It would be nice if Mailman, especially the pipermail archives, can use the international ISO 8601 date format. Also the website could use that throughout. Currently there is a mixture of different date formats.
list.org uses different date formats
The current stable GNU Mailman version is2.1.10, released on21-Apr-2008. ( http://www.list.org/ )
28 Apr ( http://wiki.list.org/dashboard.action )
2008/04/10 in url ( http://wiki.list.org/display/DEV/2008/04/10/Mailman+3.0+alpha+1+released )
Apr 10, 2008 in text ( http://wiki.list.org/display/DEV/2008/04/10/Mailman+3.0+alpha+1+released )
September 12, 2007 http://www.list.org/mailman-member/index.html
this would be an improvement:
even better to incorporate the exact date (if not configurable use UTC time?) in the URL.
other: April 2024 !!! http://mail.python.org/pipermail/mailman-users/
Does one need the "002263" at all? If the full time is used
maybe only a disambiguater needs to be added for message at the same second?
There's probably not much you can do about the website since all those dates are written by different people or software. I personally tend to use DD-MMM-YYYY format when I write dates manually, mostly because 1) I have an Emacs binding for it and 2) It's less prone to UK/US confusions .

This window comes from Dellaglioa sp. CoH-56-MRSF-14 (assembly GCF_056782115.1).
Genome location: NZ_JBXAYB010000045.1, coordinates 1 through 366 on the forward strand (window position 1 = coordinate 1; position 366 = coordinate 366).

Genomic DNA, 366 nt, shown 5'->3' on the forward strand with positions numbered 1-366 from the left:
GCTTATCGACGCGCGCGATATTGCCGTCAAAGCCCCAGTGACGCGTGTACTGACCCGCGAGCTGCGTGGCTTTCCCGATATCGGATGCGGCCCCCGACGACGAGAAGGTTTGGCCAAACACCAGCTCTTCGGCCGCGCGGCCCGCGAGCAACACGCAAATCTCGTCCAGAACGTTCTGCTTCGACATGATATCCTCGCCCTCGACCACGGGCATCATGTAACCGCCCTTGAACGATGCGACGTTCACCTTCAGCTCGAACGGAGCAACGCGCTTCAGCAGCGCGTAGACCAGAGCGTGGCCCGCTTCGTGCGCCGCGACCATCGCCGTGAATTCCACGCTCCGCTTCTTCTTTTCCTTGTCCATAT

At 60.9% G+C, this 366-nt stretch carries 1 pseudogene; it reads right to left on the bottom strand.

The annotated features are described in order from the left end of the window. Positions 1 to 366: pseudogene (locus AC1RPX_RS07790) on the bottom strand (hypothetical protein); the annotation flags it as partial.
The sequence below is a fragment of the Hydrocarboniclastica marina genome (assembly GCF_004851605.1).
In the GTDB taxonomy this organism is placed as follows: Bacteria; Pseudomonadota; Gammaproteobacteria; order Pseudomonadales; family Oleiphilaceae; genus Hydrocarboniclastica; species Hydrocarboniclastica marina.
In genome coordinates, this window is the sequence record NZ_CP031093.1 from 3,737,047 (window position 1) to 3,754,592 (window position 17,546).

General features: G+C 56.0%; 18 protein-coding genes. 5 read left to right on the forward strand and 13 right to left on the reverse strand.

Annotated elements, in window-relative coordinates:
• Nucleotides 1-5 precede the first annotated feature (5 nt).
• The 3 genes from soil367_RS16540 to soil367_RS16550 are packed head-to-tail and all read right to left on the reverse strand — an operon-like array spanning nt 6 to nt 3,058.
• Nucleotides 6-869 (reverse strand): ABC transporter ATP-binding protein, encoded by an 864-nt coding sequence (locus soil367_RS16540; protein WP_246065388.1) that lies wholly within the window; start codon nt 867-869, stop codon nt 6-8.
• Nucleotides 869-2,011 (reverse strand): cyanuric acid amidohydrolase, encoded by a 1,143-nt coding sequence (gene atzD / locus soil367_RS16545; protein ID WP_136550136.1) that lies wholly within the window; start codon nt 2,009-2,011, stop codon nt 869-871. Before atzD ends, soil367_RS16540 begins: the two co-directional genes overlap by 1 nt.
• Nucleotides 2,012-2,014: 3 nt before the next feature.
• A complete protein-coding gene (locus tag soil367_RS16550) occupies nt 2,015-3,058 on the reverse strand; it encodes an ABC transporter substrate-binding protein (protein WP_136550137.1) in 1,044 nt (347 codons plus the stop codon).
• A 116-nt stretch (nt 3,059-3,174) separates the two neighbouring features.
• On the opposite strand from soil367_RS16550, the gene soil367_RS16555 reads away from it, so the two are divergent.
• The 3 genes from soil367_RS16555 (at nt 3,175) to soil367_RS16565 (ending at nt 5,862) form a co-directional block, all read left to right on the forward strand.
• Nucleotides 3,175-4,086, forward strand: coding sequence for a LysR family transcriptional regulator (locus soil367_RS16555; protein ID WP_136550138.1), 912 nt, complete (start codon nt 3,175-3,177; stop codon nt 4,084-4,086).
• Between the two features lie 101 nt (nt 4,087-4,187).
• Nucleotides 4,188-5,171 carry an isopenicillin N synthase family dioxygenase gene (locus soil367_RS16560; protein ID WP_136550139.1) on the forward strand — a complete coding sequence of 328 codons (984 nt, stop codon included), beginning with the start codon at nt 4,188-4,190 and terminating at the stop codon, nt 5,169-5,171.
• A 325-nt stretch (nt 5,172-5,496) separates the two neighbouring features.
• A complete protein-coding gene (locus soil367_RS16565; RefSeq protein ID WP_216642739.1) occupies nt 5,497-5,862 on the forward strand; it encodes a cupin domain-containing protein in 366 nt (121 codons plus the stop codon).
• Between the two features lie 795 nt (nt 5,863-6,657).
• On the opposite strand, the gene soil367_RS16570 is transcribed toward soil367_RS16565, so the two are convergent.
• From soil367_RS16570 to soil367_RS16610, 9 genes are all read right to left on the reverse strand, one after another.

You might have more luck fixing the dates in Pipermail, but I'll warn you that Pipermail is rough code to work with, and hasn't gotten much love in recent years.
I would prefer ISO 8601 dates. They are unambiguous across many cultures. They sort routinely as strings. And I'm used to them, as we use them at work (a very weak reason from the point of view of anyone else).
I've been using ISO 8601 format dates for years, and it was only a couple of years ago that I discovered what I was already doing had been standardized by the ISO.
The time format addition in the most recent version of the standard is pretty interesting.
And I've wanted to have the way pipermail generates URLs for articles fixed for years, but I'm not a Python programmer.
Sigh.... Anyway, count me in as a strong supporter of ISO 8601 format dates used consistently throughout all of Python, much less Mailman.